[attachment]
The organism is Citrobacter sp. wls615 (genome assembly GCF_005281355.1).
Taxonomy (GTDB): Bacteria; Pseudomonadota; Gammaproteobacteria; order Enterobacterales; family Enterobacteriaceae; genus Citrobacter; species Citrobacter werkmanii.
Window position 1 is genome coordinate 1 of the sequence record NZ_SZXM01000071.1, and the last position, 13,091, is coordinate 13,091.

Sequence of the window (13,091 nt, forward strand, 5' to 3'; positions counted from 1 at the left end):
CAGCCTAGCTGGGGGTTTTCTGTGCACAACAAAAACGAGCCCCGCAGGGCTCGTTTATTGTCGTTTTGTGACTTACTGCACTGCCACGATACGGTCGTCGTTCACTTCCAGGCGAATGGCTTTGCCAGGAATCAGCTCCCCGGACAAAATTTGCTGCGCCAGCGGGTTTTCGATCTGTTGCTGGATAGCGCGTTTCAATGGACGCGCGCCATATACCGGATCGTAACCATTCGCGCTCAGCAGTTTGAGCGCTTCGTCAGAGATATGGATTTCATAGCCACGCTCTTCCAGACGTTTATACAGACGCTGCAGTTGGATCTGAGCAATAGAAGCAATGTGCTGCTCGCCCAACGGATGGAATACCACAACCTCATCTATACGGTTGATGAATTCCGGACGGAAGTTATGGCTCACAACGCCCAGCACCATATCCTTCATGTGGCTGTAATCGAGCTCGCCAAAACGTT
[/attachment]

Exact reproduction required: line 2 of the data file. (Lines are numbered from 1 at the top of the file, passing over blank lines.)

Taxonomy (GTDB): Bacteria; Pseudomonadota; Gammaproteobacteria; order Enterobacterales; family Enterobacteriaceae; genus Citrobacter; species Citrobacter werkmanii.